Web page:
TORONTO, ON – As students across the country head back to campus next week, many will be faced with an onslaught of credit card companies lining-up to be the first in their wallets. Consolidated Credit Counselling Services of Canada, Inc., warns students to read the fine print and think about their budgets before accepting enticing credit card offers this semester.
University and college students are desirable clients for credit card companies. They spend a lot of money on things like tuition, books, late night pizza and clothing – often charging these expenses to their credit cards. Students also have high future earning and spending potential. This potential, combined with studies indicating that most people hold onto their first credit for up to 15 years, has credit card issuers aggressively soliciting students.
“Credit isn’t all bad. In fact, when used responsibly, credit cards can help students establish good credit history which can help them get better rates on insurance, rent an apartment or buy a home,” says Jeffrey Schwartz, executive director of Consolidated Credit Counseling Services of Canada. “The key to managing credit is to not get trapped in the mindset of I’ll buy now and pay later. When you do borrow, you want to ask yourself how and when you’ll be able to repay the debt and how much it will cost you.”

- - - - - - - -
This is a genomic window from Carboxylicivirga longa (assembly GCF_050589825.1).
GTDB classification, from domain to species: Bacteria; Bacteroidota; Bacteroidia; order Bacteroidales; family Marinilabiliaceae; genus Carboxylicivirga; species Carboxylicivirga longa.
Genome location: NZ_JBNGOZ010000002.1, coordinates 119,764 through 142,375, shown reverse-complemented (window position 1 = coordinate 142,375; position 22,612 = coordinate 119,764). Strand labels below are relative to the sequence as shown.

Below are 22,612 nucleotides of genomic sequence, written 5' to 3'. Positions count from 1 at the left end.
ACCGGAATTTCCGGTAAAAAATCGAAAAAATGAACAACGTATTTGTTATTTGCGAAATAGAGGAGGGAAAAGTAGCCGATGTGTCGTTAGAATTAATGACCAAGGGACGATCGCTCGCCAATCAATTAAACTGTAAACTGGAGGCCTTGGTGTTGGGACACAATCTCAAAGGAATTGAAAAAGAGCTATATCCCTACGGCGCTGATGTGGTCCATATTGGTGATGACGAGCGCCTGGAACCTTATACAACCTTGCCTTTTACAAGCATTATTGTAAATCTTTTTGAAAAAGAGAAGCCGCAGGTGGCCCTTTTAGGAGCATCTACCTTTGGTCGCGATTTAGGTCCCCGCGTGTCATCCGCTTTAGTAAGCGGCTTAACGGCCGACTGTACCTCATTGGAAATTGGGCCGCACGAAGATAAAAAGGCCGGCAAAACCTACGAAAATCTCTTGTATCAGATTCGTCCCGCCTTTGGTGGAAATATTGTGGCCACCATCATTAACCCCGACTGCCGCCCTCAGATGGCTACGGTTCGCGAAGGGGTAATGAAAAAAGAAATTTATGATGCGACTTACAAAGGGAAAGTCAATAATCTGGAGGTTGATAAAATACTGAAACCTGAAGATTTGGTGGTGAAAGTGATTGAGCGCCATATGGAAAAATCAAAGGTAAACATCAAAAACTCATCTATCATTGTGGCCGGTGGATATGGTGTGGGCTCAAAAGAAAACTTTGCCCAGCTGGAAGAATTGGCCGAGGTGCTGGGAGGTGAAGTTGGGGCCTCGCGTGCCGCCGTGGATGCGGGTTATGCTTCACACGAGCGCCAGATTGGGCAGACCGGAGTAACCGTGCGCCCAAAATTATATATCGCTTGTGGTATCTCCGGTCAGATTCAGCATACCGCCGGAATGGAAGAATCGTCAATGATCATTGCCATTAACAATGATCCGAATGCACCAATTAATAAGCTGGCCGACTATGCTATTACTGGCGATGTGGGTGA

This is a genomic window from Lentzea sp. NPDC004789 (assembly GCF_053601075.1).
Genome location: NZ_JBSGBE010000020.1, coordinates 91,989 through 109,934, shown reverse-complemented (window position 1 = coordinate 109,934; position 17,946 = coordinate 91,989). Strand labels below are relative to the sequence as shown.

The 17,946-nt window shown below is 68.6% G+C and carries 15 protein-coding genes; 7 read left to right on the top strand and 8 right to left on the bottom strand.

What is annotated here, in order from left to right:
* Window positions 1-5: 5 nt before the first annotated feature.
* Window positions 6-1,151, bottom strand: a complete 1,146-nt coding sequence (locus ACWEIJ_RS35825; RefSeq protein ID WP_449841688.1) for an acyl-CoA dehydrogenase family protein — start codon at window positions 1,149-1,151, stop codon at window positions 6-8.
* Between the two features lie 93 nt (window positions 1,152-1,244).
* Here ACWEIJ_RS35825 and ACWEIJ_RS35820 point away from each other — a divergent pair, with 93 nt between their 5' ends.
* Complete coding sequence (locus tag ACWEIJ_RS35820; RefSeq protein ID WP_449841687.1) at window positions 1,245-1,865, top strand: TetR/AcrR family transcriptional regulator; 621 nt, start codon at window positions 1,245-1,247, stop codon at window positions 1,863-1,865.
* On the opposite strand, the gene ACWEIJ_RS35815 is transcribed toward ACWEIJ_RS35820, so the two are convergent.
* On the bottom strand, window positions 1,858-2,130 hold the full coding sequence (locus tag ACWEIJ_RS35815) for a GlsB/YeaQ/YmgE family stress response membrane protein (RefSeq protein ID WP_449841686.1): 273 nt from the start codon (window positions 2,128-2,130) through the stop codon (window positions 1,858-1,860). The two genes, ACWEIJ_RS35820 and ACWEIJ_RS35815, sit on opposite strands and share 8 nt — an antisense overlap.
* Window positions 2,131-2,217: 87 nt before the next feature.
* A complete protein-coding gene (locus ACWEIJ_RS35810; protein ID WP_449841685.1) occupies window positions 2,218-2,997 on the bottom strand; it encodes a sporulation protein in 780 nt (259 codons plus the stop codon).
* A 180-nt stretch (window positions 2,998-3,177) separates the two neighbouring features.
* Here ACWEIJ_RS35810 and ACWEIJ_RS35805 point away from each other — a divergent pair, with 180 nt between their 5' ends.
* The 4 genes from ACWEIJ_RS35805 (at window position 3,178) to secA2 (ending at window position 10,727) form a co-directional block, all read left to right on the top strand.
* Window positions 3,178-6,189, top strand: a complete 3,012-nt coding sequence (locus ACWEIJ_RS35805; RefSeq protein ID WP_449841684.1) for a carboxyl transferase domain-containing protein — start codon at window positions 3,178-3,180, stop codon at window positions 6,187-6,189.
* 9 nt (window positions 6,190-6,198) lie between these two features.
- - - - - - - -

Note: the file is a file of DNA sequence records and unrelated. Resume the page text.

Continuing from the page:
Schwartz strongly encourages students to read the fine print of any credit card agreement they are offered before signing. “It’s essential to understand the terms of the contract. Educate yourself and understand the fees for completing a balance transfer, making cash withdrawals, or using a cheque that draws against the account.”
Credit is a loan that must be repaid. With so many young people having access to credit cards these days, the risk of getting into debt trouble is greater than ever. Consolidated Credit can help students avoid these problems with these tips for handling credit wisely:
- Shop around for the best credit card interest rate.
- Don’t pay interest on items you don’t really need, or for things that will be gone by the time you get your bill.
- Read your credit card agreements and the correspondence you get from issuers.
- Always make your credit card payments at least 5 business days before the due date.
- Call your issuers if you can’t make a monthly payment on time. Ask about alternative payment arrangements that won’t damage your credit or raise your interest rate.
- Try to pay off your total balance each month.
- Aim to keep your debt payments at less than 10% of your income after taxes.
- At the first sign of credit card overuse, stop your spending and make your credit card harder to use.
For more information on money management techniques for students and tips for smart credit use, download Consolidated Credit Counseling Services of Canada’s booklet, Budgeting 101: Your Money Guide for Getting Through School.